Ehrlich nominates ex-federal official for state health post

Silver Spring resident who served under Reagan, Bush to start next month

September 23, 2004|By David Nitkin | David Nitkin,SUN STAFF

A veteran federal official who held department management posts in the Reagan and first Bush administrations was nominated by Gov. Robert L. Ehrlich Jr. yesterday to replace departing state health secretary Nelson J. Sabatini.

S. Anthony McCann, 61, would earn $155,000 a year as secretary of the Department of Health and Mental Hygiene, a job he is scheduled to start next month.

The department manages more than $6 billion in state and federal funds, including nearly $4 billion for Medicaid programs, and is viewed as a probable source of spending cuts as Ehrlich seeks to balance the budget without new taxes.

Currently a top financial administrator with the Smithsonian Institution, McCann was assistant secretary at the Department of Health and Human Services from 1986 to 1989, and assistant secretary at the U.S. Department of Veterans Affairs from 1989 to 1993.

He has also held staff positions on Senate and House fiscal committees.

In an interview yesterday, the lifelong Silver Spring resident said he was drawn to the state job by Ehrlich's approach to public policy, which he called "extraordinarily good," and for a chance to manage his own department after years as a federal financial officer.

"There were a lot of things that were easy to say when you are a fed," he said. "Now I actually try to get to operate something. That's the attractiveness of this job."

Sabatini, who recruited McCann for the position, said he respects his successor's abilities.

"He's a first-rate manager. He understands big organizations, and he's always appreciated the role of career employees," Sabatini said. "He's worked on the Republican side of the aisle ever since I've known him, but he does not let his ideology get in the way of his brain."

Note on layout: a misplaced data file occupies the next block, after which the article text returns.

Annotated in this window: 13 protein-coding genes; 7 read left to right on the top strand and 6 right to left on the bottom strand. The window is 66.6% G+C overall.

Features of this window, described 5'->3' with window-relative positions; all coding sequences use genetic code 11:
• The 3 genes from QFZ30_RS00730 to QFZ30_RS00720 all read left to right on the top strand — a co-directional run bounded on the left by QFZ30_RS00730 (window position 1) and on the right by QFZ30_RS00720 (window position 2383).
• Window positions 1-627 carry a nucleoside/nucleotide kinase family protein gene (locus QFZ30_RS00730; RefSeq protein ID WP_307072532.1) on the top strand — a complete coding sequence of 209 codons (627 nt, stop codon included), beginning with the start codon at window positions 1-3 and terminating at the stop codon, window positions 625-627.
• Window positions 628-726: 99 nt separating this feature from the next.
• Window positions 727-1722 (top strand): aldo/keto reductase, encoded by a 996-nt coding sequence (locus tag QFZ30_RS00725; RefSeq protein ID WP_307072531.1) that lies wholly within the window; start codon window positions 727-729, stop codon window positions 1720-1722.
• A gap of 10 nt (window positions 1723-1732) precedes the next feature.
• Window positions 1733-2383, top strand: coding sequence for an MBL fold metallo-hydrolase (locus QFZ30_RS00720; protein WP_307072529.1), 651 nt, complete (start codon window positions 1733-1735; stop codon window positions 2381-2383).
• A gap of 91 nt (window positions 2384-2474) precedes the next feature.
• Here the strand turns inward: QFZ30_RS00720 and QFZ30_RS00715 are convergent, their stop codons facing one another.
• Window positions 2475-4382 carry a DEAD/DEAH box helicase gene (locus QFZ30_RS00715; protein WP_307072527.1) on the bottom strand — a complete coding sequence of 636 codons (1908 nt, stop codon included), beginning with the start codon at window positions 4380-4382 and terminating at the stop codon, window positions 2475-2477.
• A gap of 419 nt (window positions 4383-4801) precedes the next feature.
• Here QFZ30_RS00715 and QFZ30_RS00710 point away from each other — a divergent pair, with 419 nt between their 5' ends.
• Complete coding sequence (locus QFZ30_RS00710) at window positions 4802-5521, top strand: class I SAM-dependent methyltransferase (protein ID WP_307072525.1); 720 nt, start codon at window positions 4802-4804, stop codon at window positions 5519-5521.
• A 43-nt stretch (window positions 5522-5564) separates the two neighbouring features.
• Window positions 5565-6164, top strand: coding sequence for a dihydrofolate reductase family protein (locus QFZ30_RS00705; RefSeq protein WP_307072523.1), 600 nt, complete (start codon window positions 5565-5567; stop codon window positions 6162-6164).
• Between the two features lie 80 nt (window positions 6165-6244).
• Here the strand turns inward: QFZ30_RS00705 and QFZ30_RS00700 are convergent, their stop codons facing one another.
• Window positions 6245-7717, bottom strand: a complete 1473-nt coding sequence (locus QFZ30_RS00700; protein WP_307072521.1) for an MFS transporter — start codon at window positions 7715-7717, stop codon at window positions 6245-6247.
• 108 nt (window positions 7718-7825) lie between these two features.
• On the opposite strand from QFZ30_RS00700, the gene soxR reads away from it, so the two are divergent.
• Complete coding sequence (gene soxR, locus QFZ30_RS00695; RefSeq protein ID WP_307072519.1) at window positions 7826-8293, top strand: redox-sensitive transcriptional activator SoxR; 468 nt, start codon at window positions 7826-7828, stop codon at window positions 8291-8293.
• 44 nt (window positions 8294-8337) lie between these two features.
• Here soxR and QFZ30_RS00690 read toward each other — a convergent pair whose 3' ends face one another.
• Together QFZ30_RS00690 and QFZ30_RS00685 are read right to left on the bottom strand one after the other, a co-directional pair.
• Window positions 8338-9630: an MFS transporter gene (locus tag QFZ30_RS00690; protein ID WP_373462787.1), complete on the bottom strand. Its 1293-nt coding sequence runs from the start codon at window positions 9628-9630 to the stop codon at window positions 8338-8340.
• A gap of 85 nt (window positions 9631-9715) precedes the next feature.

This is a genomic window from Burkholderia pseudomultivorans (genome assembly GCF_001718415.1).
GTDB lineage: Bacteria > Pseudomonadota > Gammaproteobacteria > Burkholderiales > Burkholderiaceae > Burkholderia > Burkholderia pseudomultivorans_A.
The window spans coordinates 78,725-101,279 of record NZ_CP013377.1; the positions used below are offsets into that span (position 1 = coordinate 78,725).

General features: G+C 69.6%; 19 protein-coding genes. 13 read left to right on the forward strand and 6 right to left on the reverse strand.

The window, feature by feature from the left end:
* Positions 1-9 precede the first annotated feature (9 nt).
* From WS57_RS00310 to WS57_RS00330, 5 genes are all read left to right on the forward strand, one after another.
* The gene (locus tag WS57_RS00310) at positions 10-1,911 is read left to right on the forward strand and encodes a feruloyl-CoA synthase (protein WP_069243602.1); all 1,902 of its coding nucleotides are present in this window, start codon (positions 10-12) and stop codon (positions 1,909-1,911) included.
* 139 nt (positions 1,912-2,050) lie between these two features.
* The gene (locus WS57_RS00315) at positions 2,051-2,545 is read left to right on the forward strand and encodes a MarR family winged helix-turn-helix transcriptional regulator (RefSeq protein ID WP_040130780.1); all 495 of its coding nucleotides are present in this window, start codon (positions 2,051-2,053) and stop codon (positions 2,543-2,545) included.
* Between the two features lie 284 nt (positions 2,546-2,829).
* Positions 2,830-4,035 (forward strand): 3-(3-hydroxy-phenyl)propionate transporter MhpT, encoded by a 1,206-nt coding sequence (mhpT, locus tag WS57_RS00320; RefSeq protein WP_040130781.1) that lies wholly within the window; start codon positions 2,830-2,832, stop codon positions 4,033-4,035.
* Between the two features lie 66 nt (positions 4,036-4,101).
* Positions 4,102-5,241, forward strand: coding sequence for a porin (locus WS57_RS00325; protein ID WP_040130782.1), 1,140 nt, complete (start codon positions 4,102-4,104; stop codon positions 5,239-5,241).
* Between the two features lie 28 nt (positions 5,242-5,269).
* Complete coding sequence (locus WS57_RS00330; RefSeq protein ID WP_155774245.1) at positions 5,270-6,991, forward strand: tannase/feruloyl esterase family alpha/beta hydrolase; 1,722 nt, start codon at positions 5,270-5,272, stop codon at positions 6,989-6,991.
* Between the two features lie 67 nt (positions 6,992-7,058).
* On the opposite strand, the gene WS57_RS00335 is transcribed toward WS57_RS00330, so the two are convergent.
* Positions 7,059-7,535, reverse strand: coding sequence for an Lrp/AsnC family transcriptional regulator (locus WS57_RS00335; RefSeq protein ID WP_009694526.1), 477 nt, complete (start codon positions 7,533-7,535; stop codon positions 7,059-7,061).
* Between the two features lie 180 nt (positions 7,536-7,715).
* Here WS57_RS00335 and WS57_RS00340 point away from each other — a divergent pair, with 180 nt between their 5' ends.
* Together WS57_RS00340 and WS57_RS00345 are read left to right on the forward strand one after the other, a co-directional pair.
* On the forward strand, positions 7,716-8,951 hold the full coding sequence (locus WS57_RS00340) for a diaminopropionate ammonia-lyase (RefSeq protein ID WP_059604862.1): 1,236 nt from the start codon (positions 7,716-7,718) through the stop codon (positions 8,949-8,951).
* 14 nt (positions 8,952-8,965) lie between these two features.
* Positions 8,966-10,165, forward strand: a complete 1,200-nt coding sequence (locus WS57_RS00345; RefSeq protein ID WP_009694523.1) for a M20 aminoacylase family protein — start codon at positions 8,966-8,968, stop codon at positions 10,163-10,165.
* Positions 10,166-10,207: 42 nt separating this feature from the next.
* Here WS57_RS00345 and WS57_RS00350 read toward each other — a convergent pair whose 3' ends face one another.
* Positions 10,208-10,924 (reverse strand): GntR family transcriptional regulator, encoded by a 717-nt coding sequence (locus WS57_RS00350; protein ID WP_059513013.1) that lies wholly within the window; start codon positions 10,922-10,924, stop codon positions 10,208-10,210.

Sabatini is completing his second stint as health secretary, having also served under Gov. William Donald Schaefer.

He is retiring at the end of the month to spend more time with family in Hawaii and to start a consulting business.

Others considered for the job included former Sen. Robert R. Neall, who withdrew late in the selection process; and Sen. Andrew P. Harris, an anesthesiologist whose candidacy drew criticism because of his strong anti-abortion views.

McCann said he is pro-abortion rights. The secretary's position is subject to confirmation by the state Senate, where Democrats hold a 33-14 majority.

Also yesterday, Ehrlich named two deputy secretaries for the department, promoting longtime agency staffer John G. Folkemer and tapping Del. Van T. Mitchell, a Charles County Democrat.

Mitchell, 48, has been chairman for the last two years of the House subcommittee that oversees the health department's budget.

"It became obvious to me that with the pressures of health care continuing to increase and the older, aging population and things like that, you're going to have to be innovative and creative and find new ways of stretching the dollar in order to meet the needs of the people," Mitchell said. "That's a huge challenge."

Mitchell is replacing Arlene Stephenson, a 22-year department veteran who has been a deputy secretary for five years. Stephenson said she is moving to a position at Springfield Hospital Center, a psychiatric institution in Carroll County, next month.

Sun staff writer Andrew A. Green contributed to this article.

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